In early 2014, The Rockefeller Foundation President Judith Rodin and my former colleague Margot Brandenburg released a new book on the power of impact investing. Impact investing—investment dollars designed to deliver both financial and social or environmental returns—provides investors with a compass for shared prosperity. It shows the power of double bottom line investments, where a social gain is delivered and the investor earns a worthwhile return.
A similar approach to investing can be applied with potentially transformative results to oceans and fisheries management. With better investment strategies and simple changes in fishing practices and management, we could provide immense opportunities for returns on investment while improving the livelihoods of small-scale fishers and delivering a more reliable product for consumers.
Managing fisheries better
The core idea here is simple—better managed fisheries are more profitable than poorly managed ones—and so there is potential to make money by putting in place the management measures that allow fish stocks to rebound. To unlock this potential, we need to learn from what has been done in other sectors, innovate and test ideas with some risk capital, and mobilize a good dose of a global ambition.
With good reason, there is a tendency to be pessimistic about the challenges and opportunities ahead for the fisheries sector. Too many people are chasing too few fish, and globally more than 80 percent of fisheries are over-fished or on the verge of collapse. The pressure on wild fish stocks is mounting as demand for fish continues to rise. Climate change adds a layer of uncertainty to the future of our oceans and their related resources.
Despite these daunting challenges, we are already seeing positive changes, including the increasing involvement of the private sector in advancing models for sustainable seafood production. We’re seeing seafood buyers and retailers get involved with fisher groups to make sure that the fisheries where they source their product are well managed. We’re seeing them invest time and resources in improving conditions in poorly managed fisheries through Fishery Improvement Partnerships, which are growing in number and coverage across the globe.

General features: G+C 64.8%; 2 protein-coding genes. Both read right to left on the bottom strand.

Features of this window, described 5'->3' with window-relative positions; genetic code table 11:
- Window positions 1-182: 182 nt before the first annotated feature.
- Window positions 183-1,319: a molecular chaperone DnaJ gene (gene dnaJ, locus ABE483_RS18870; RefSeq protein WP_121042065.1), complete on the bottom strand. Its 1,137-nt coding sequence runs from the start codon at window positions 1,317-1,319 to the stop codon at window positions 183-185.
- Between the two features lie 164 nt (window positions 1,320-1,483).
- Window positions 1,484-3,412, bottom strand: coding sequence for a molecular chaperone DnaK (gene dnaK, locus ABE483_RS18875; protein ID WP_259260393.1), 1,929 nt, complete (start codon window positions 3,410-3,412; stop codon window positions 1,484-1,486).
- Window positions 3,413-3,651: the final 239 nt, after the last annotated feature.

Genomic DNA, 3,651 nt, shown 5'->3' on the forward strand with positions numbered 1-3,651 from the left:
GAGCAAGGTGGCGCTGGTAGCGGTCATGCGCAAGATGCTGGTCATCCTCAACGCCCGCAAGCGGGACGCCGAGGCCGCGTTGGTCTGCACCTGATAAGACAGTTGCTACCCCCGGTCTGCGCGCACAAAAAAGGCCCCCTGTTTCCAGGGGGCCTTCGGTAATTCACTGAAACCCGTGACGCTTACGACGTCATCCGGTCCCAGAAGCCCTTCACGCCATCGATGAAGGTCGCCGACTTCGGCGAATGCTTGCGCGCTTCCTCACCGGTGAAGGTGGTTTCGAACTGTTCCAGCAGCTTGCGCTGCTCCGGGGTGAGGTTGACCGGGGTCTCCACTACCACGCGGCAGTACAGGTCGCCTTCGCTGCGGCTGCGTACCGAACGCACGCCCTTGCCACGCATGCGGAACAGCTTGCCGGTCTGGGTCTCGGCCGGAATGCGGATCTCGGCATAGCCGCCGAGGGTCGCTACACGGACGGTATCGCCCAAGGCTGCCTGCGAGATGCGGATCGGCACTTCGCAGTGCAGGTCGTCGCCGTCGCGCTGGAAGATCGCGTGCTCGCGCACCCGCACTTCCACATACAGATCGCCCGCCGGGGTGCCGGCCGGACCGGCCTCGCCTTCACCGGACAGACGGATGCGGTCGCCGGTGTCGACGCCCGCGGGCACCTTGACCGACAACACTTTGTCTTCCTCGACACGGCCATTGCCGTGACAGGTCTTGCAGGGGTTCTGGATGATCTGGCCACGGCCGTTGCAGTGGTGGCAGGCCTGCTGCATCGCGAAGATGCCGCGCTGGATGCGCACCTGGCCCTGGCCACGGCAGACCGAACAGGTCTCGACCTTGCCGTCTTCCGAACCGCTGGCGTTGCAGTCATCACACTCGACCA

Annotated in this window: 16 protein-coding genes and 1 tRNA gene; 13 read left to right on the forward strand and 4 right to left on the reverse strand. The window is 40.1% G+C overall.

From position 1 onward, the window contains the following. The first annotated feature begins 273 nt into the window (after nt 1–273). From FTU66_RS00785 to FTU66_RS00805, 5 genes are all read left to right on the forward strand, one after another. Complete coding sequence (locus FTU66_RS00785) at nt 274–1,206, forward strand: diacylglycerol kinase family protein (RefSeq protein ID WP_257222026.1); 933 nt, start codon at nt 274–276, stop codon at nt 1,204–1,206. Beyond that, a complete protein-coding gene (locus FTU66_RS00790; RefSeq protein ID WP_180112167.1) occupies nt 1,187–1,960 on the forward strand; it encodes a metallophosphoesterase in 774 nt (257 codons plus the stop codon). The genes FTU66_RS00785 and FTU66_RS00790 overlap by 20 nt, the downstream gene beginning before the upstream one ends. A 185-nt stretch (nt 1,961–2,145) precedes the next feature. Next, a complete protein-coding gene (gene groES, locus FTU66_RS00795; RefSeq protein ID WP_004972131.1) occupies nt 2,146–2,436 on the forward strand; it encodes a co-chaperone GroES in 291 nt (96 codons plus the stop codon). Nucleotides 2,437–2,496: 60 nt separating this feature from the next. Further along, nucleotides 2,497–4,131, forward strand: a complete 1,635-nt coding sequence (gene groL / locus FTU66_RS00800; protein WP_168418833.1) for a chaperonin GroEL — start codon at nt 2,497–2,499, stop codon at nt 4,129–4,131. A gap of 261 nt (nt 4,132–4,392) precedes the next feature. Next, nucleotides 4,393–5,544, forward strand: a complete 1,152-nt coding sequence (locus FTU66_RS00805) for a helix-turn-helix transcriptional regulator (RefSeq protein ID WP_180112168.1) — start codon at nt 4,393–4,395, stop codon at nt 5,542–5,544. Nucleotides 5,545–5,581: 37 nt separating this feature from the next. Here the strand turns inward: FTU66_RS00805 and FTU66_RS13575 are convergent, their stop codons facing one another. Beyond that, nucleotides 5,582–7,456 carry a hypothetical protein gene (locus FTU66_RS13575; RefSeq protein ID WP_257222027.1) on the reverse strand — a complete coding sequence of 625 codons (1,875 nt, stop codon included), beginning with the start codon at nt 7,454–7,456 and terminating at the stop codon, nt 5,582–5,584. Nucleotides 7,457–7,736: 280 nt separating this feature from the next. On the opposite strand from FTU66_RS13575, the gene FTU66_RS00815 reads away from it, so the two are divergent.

Saving our oceans has gone from being mostly a public policy-focused endeavor to a collaboration between private and public actors who derive shared value from improved fisheries management. Indeed, this new wave of interest and non-traditional alliances is part of what has piqued The Rockefeller Foundation’s interest in this area, leading to an exploration of new approaches to unite the actors who will benefit from improved fisheries—impact investors, seafood retailers, seafood processors, government regulators, and fishers—to make the urgent changes needed to revitalize small scale fisheries.
Already, new forms of investments are emerging that will help unlock opportunities for better fisheries management and shared value creation. EKO Asset Management Partners, with support from The Rockefeller Foundation, Bloomberg Philanthropies, and in cooperation with Oceana and Rare, has proposed three mechanisms that could help change the future of fisheries. These include:
- A microfinance/small and medium- enterprise route-to-market vehicle, which targets improved processing and distribution logistics to increase the sourcing of sustainable seafood in developing countries. This mechanism gives local fishers the opportunity to benefit from the success of this model.
- A public-private partnership vehicle whereby investors fund private partners to deliver a number of data, enforcement, management, and assessment services that support sustainable fishing practices and increased employment in the fisheries sector.
- A pay-for-performance impact vehicle. This would fund interventions targeted at specific seafood production systems, providing long-term supply contracts that alleviate the burden of risk borne by fishers in exchange for measures that improve the management of the fishery.
The unique added value of these strategies is that everyone involved in the partnership is a winner: the marine ecosystems, fisheries communities, investors, and consumers. All will benefit from the improvements made to fisheries, and the subsequent increased fishing efficiency and resilience of the resource. These mechanisms will be further developed in the Philippines, Chile, and Brazil, and, if promising, will be tested further by market actors.
The growth of the impact investing field has proven that there is an appetite among investors for these kinds of social and environmental investments. These financing tools might satiate this hunger while propelling fisheries toward a sustainable future.